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Development of Highly-Efficient Aquaporin-Based Water Treatment Membranes for Desalination and Contaminant RemovalEPA Grant Number: FP916957
Title: Development of Highly-Efficient Aquaporin-Based Water Treatment Membranes for Desalination and Contaminant Removal
Investigators: Kumar, Manish
Institution: University of Illinois at Urbana-Champaign
EPA Project Officer: Jones, Brandon
Project Period: September 1, 2008 through August 31, 2011
RFA: STAR Graduate Fellowships (2008) RFA Text | Recipients Lists
Research Category: Academic Fellowships
We are faced with scarcity of fresh water sources in many parts of the world. This is further complicated by contamination of existing freshwater supplies and the discovery of emerging pollutants. The research goal of this project is to develop a sustainable low energy membrane technology for treatment of impaired and contaminated water sources. It is based on the hypothesis is that such a technology can be developed using membrane processes inspired by biological membranes. Several biological membranes have proteins called Aquaporins that can transport water at rates far exceeding what can be achieved with synthetic membrane technology. In this project we will focus on incorporation of the bacterial aquaporin –Aquaporin Z (AqpZ) into synthetic membranes to develop efficient desalination membranes.
Aquaporins and other membrane-spanning proteins are stabilized in biological lipid membranes due to the unique amphiphilic structure (comprising both hydrophilic and hydrophobic groups) of the lipids and protein molecules. In this project a synthetic block copolymer that mimics this arrangement is used to provide a surrogate for the lipid molecules to form synthetic membranes. This tri-block copolymer is a symmetric polymer with poly-(2- methyloxazoline)-poly (dimethylsiloxane)-poly (2-methyloxazoline) (PMOXA-PDMS) blocks. PMOXA is the hydrophilic A block and PDMS is the hydrophobic B block. The polymer is arranged in a symmetric ABA arrangement to form an amphiphilic polymer. These membranes, self assembled in aqueous solutions will be characterized structurally using microscopic techniques such as Transmission Electron Microscopy, Atomic Force Microscopy and its permeability and selectivity studied using lab filtration experiments.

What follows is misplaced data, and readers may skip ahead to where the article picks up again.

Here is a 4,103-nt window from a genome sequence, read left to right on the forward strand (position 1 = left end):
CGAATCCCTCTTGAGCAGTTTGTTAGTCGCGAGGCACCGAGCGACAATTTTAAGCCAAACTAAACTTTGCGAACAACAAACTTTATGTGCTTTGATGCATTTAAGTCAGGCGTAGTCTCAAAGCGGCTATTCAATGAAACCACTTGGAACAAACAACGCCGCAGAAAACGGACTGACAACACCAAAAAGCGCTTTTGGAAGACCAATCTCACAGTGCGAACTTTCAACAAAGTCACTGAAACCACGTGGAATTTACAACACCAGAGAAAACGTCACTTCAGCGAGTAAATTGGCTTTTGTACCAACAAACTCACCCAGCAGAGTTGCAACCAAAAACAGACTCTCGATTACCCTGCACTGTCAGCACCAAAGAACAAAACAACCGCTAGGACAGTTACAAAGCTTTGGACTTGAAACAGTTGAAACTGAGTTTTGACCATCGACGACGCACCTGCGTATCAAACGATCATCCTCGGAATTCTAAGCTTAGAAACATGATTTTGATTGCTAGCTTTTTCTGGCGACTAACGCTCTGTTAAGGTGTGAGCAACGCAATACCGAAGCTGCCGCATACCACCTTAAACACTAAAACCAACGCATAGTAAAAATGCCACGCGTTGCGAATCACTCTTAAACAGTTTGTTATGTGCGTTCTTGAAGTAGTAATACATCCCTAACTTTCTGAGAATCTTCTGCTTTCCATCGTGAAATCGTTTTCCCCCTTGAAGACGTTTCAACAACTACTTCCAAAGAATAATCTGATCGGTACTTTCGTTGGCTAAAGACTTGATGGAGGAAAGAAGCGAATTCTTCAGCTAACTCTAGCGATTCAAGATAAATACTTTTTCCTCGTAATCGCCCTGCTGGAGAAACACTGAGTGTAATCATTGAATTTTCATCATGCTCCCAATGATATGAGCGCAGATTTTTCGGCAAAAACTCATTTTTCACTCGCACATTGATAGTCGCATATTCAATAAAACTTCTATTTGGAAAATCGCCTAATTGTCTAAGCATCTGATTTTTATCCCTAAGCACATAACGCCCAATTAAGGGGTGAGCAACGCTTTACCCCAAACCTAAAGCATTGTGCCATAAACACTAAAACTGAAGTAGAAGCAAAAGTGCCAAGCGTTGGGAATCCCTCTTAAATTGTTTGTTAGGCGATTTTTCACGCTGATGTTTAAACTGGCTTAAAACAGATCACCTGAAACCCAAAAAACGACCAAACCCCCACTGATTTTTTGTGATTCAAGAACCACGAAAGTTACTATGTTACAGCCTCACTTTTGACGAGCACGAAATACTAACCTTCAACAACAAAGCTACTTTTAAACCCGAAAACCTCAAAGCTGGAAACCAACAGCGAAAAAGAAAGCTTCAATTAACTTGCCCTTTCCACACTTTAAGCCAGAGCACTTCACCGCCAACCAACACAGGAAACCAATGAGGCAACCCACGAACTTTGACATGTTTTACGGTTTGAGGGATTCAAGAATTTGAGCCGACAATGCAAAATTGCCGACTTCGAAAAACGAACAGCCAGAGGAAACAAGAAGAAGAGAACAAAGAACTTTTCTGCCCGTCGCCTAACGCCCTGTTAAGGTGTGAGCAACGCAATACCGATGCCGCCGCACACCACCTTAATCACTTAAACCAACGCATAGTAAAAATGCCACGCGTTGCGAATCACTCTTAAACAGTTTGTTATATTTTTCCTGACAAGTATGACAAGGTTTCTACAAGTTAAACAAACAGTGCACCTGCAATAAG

As an outcome of this project data on the applicability of protein polymer membranes for application to water desalination will be obtained. This will provide information on the stability and permeability of these membranes under simulated desalination conditions. The structure and arrangement of proteins in a synthetic biomimetic polymer system will also be obtained.